Print encyclopedias

Two major print encyclopedias cease production

Over the last few weeks, two major encyclopedias announced the end of print production. First, Brockhaus, the most popular commercial German encyclopedia, announced that the current (21st) edition would likely be its last print edition. Then, last week, the annual French encyclopedia Quid announced the cancellation of a 2008 edition. Both encyclopedias mentioned Wikipedia in their announcements.

On February 13, Deutsche Welle reported that Brockhaus would place the encyclopedia on the Internet, as a free, ad-supported internet-based encyclopedia. The portal is expected to launch on April 15. An ad-free service would be provided to German schools, though it is not clear whether this product would be free to schools or fee-based.

The 21st edition of the Brockhaus encyclopedia had disappointing sales, due to the rising influence of Internet reference sites, including the German Wikipedia, which Deutsche Welle mentioned specifically as "[having] been seen as cutting into Brockhaus' profits." A company spokesperson indicated that with official figures yet to be finalized, the company is expecting 2007 losses of several million euros. The company may cut about 50 jobs in order to reduce costs.

The spokesperson argued that the encyclopedia would focus on quality, in order to compete with Wikipedia:

"We will clearly distinguish ourselves from providers like Wikipedia, by banking on relevance, accuracy and reliability. And, our information cannot be manipulated."

In December, German weekly news magazine Stern ran a cover story asking the question, "How good is Wikipedia?" (see archived story). The story pitted the German Wikipedia against Brockhaus on fifty subjects; the results showed a convincing victory for Wikipedia. On a scale of 1 to 6, with 1 being the best, Wikipedia received an average score of 1.7, while Brockhaus scored an average of 2.7. In this comparison, Wikipedia came out ahead on comprehensiveness, timeliness (whether the article is up-to-date), and, somewhat surprisingly, on accuracy. The only category that Wikipedia trailed Brockhaus in was that of readability.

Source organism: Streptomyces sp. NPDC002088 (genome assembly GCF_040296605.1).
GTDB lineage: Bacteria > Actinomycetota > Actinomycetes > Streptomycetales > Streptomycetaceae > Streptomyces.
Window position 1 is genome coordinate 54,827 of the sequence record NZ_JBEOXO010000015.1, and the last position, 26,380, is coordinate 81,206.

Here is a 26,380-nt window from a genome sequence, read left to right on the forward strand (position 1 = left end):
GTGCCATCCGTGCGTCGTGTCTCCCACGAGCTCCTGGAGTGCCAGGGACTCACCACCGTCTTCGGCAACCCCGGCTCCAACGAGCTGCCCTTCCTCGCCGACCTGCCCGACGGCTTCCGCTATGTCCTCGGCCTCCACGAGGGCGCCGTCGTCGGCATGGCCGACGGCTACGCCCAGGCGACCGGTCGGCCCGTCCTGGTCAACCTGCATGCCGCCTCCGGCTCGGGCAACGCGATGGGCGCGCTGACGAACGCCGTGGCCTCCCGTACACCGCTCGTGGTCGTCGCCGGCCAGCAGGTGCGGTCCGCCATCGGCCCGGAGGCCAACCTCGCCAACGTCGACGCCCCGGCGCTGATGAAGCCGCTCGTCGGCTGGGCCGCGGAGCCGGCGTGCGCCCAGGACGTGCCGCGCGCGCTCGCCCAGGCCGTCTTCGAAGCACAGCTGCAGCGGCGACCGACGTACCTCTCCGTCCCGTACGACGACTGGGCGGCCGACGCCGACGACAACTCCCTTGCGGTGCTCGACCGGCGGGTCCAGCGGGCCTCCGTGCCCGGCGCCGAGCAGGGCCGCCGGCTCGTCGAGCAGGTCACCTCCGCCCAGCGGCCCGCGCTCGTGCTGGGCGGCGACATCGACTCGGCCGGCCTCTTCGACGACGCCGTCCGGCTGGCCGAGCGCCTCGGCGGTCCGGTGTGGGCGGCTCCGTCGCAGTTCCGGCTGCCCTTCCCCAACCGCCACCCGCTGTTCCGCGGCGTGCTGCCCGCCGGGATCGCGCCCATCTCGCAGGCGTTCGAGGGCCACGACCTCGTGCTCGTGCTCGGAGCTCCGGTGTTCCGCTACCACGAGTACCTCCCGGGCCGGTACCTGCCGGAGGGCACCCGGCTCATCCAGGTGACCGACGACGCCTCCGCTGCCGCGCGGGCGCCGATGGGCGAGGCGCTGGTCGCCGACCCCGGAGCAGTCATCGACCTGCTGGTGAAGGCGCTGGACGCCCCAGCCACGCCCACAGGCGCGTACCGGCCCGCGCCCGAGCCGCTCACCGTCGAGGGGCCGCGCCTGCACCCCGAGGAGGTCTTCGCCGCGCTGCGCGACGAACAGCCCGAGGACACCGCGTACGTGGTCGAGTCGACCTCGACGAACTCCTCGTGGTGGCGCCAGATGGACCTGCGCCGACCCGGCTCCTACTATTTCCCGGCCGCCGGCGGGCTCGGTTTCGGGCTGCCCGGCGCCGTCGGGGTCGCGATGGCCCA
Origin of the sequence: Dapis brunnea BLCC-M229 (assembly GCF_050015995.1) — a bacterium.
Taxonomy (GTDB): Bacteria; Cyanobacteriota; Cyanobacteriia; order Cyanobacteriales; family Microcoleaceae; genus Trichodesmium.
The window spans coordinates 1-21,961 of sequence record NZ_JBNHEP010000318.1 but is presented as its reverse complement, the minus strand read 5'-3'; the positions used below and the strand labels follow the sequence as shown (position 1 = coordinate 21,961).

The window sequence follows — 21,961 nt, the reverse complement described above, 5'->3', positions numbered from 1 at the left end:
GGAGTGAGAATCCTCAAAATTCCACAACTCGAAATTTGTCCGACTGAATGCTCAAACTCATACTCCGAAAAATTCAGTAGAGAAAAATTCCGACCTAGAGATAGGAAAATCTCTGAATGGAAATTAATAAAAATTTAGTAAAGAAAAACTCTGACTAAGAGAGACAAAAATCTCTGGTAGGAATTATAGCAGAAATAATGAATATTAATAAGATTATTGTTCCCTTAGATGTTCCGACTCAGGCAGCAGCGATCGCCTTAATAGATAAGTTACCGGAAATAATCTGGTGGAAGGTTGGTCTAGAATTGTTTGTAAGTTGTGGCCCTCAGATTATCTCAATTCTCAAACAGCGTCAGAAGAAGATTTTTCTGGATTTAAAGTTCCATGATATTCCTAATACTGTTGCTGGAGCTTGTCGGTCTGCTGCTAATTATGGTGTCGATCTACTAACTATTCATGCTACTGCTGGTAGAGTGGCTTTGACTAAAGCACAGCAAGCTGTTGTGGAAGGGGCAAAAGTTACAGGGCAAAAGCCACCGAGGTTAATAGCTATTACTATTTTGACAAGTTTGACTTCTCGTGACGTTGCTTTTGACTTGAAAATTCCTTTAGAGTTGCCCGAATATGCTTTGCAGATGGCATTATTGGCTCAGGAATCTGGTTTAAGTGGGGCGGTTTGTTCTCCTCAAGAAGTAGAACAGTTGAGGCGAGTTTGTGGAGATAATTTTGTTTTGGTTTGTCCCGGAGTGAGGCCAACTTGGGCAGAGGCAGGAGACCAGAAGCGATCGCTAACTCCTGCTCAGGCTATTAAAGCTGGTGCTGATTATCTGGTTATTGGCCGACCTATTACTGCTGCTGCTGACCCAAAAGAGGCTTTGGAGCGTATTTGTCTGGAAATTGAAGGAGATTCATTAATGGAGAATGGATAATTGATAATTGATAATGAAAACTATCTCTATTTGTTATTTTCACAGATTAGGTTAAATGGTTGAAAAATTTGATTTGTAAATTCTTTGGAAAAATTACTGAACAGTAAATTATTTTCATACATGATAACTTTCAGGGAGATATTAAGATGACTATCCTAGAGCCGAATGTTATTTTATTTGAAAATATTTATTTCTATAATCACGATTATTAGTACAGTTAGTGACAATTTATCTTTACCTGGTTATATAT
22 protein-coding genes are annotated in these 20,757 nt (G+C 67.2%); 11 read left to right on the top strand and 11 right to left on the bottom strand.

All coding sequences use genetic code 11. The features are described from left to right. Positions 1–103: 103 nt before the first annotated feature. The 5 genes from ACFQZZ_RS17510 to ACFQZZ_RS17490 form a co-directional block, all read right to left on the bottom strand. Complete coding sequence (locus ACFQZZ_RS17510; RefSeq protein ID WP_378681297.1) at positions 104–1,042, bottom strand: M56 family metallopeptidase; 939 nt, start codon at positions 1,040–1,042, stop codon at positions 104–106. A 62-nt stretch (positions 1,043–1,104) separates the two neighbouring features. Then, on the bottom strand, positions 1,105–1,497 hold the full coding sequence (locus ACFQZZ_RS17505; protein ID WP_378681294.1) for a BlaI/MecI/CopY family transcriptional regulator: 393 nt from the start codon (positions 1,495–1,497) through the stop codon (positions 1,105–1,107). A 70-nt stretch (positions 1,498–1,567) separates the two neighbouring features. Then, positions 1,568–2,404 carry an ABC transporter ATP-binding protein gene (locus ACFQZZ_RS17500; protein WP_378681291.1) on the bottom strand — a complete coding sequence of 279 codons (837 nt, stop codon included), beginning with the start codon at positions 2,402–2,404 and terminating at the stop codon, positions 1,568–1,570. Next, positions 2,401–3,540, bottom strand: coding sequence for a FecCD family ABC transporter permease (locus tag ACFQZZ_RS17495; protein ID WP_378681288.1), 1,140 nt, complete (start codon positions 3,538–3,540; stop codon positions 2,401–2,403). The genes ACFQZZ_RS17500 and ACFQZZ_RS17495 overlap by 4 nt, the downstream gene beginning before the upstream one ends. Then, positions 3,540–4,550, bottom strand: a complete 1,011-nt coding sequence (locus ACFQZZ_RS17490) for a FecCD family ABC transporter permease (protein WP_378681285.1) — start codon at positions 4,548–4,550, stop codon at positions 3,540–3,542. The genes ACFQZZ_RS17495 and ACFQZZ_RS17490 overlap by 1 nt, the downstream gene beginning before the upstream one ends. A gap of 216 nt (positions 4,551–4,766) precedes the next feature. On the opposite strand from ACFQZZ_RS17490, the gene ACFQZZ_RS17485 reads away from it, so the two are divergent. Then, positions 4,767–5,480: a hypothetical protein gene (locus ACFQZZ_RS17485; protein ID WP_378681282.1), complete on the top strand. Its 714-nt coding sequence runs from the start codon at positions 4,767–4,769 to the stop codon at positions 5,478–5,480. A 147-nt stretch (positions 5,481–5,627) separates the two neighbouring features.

Back in May 2005, Jimbo Wales appeared with Brockhaus CEO Alexander Bob at a press conference where they shared opinions on the future of encyclopedias, quality control, and whether they saw each other as competitors (see archived story). At the time, both agreed that the products were more complementary than competitive.

Meanwhile, British newspaper The Independent reported last week that the 2008 version of French encyclopedia Quid, "France's favorite encyclopaedia", had been canceled by its publisher, Robert Laffont, citing the inability of a print encyclopedia to compete with the information available on the Internet. The encyclopedia's founder and editor, Dominique Frémy, plans to issue a 2009 edition and is suing Laffont for breach of contract. While Frémy has already placed Quid online for free, he's also critical of open editing:

"Wikipedia got it wrong from the start by allowing anyone to change its articles. I am sure that people will go back to more structured kinds of encyclopaedias."

Also this week:
  • Michael Snow interview
  • Controversial RFA
  • Sockpuppeting administrator
  • Print encyclopedias
  • WikiWorld
  • News and notes
  • In the news
  • WikiProject report
  • Dispatches
  • Features and admins
  • Technology report
  • Arbitration report

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